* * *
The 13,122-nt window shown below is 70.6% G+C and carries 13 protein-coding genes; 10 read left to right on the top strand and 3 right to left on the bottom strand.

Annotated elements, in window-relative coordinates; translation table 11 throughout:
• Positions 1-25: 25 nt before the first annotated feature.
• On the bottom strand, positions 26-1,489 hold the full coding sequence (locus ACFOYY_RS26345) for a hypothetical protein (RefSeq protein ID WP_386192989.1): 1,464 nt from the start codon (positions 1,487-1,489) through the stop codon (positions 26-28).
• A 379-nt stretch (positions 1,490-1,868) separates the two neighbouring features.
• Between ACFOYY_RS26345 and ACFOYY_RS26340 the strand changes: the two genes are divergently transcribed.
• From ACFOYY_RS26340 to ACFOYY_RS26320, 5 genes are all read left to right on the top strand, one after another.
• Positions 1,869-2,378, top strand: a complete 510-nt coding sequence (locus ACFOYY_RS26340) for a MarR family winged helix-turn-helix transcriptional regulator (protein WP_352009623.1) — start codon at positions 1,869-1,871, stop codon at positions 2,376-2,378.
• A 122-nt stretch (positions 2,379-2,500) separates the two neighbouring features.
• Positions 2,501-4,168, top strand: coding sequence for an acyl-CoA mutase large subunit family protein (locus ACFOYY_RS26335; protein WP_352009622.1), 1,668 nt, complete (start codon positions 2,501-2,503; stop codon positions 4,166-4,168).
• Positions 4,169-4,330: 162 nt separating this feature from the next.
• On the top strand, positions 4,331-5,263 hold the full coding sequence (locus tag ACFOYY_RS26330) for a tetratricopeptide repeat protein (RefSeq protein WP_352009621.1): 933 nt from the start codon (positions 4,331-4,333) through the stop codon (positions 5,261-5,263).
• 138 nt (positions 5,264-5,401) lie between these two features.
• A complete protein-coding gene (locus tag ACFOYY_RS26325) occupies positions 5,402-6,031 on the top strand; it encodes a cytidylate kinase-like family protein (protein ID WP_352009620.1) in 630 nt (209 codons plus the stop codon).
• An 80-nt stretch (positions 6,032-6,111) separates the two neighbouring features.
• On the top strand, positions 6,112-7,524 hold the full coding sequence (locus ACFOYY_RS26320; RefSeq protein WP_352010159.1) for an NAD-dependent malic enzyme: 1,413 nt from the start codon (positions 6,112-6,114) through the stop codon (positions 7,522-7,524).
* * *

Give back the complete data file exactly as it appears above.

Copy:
The 13,122-nt window shown below is 70.6% G+C and carries 13 protein-coding genes; 10 read left to right on the top strand and 3 right to left on the bottom strand.

Annotated elements, in window-relative coordinates; translation table 11 throughout:
• Positions 1-25: 25 nt before the first annotated feature.
• On the bottom strand, positions 26-1,489 hold the full coding sequence (locus ACFOYY_RS26345) for a hypothetical protein (RefSeq protein ID WP_386192989.1): 1,464 nt from the start codon (positions 1,487-1,489) through the stop codon (positions 26-28).
• A 379-nt stretch (positions 1,490-1,868) separates the two neighbouring features.
• Between ACFOYY_RS26345 and ACFOYY_RS26340 the strand changes: the two genes are divergently transcribed.
• From ACFOYY_RS26340 to ACFOYY_RS26320, 5 genes are all read left to right on the top strand, one after another.
• Positions 1,869-2,378, top strand: a complete 510-nt coding sequence (locus ACFOYY_RS26340) for a MarR family winged helix-turn-helix transcriptional regulator (protein WP_352009623.1) — start codon at positions 1,869-1,871, stop codon at positions 2,376-2,378.
• A 122-nt stretch (positions 2,379-2,500) separates the two neighbouring features.
• Positions 2,501-4,168, top strand: coding sequence for an acyl-CoA mutase large subunit family protein (locus ACFOYY_RS26335; protein WP_352009622.1), 1,668 nt, complete (start codon positions 2,501-2,503; stop codon positions 4,166-4,168).
• Positions 4,169-4,330: 162 nt separating this feature from the next.
• On the top strand, positions 4,331-5,263 hold the full coding sequence (locus tag ACFOYY_RS26330) for a tetratricopeptide repeat protein (RefSeq protein WP_352009621.1): 933 nt from the start codon (positions 4,331-4,333) through the stop codon (positions 5,261-5,263).
• 138 nt (positions 5,264-5,401) lie between these two features.
• A complete protein-coding gene (locus tag ACFOYY_RS26325) occupies positions 5,402-6,031 on the top strand; it encodes a cytidylate kinase-like family protein (protein ID WP_352009620.1) in 630 nt (209 codons plus the stop codon).
• An 80-nt stretch (positions 6,032-6,111) separates the two neighbouring features.
• On the top strand, positions 6,112-7,524 hold the full coding sequence (locus ACFOYY_RS26320; RefSeq protein WP_352010159.1) for an NAD-dependent malic enzyme: 1,413 nt from the start codon (positions 6,112-6,114) through the stop codon (positions 7,522-7,524).